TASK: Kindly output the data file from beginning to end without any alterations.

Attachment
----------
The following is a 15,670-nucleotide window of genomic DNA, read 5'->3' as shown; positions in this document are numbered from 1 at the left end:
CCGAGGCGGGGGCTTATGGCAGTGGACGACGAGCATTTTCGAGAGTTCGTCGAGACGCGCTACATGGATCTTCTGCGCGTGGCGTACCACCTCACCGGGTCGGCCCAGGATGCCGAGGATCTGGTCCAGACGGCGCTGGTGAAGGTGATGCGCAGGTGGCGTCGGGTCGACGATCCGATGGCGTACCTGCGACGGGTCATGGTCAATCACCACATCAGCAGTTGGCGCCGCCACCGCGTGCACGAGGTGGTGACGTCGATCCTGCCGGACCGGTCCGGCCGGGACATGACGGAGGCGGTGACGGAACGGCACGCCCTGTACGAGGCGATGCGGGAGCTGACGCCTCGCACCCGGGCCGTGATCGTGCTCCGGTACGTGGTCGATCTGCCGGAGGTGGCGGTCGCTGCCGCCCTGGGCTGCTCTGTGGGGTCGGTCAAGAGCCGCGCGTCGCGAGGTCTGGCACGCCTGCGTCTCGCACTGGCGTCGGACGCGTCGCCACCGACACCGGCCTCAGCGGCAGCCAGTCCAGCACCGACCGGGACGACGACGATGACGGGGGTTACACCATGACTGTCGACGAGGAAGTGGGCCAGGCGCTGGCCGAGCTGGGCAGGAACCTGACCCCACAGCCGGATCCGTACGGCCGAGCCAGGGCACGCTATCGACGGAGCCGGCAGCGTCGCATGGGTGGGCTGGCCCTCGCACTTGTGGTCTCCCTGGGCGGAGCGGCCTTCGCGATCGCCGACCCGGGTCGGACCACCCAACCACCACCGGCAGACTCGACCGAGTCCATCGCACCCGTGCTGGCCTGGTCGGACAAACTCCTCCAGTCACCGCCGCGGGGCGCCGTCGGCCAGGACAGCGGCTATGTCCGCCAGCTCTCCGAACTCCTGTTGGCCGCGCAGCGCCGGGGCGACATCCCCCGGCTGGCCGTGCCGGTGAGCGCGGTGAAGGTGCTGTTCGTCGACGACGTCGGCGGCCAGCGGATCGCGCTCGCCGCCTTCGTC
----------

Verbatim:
The following is a 15,670-nucleotide window of genomic DNA, read 5'->3' as shown; positions in this document are numbered from 1 at the left end:
CCGAGGCGGGGGCTTATGGCAGTGGACGACGAGCATTTTCGAGAGTTCGTCGAGACGCGCTACATGGATCTTCTGCGCGTGGCGTACCACCTCACCGGGTCGGCCCAGGATGCCGAGGATCTGGTCCAGACGGCGCTGGTGAAGGTGATGCGCAGGTGGCGTCGGGTCGACGATCCGATGGCGTACCTGCGACGGGTCATGGTCAATCACCACATCAGCAGTTGGCGCCGCCACCGCGTGCACGAGGTGGTGACGTCGATCCTGCCGGACCGGTCCGGCCGGGACATGACGGAGGCGGTGACGGAACGGCACGCCCTGTACGAGGCGATGCGGGAGCTGACGCCTCGCACCCGGGCCGTGATCGTGCTCCGGTACGTGGTCGATCTGCCGGAGGTGGCGGTCGCTGCCGCCCTGGGCTGCTCTGTGGGGTCGGTCAAGAGCCGCGCGTCGCGAGGTCTGGCACGCCTGCGTCTCGCACTGGCGTCGGACGCGTCGCCACCGACACCGGCCTCAGCGGCAGCCAGTCCAGCACCGACCGGGACGACGACGATGACGGGGGTTACACCATGACTGTCGACGAGGAAGTGGGCCAGGCGCTGGCCGAGCTGGGCAGGAACCTGACCCCACAGCCGGATCCGTACGGCCGAGCCAGGGCACGCTATCGACGGAGCCGGCAGCGTCGCATGGGTGGGCTGGCCCTCGCACTTGTGGTCTCCCTGGGCGGAGCGGCCTTCGCGATCGCCGACCCGGGTCGGACCACCCAACCACCACCGGCAGACTCGACCGAGTCCATCGCACCCGTGCTGGCCTGGTCGGACAAACTCCTCCAGTCACCGCCGCGGGGCGCCGTCGGCCAGGACAGCGGCTATGTCCGCCAGCTCTCCGAACTCCTGTTGGCCGCGCAGCGCCGGGGCGACATCCCCCGGCTGGCCGTGCCGGTGAGCGCGGTGAAGGTGCTGTTCGTCGACGACGTCGGCGGCCAGCGGATCGCGCTCGCCGCCTTCGTC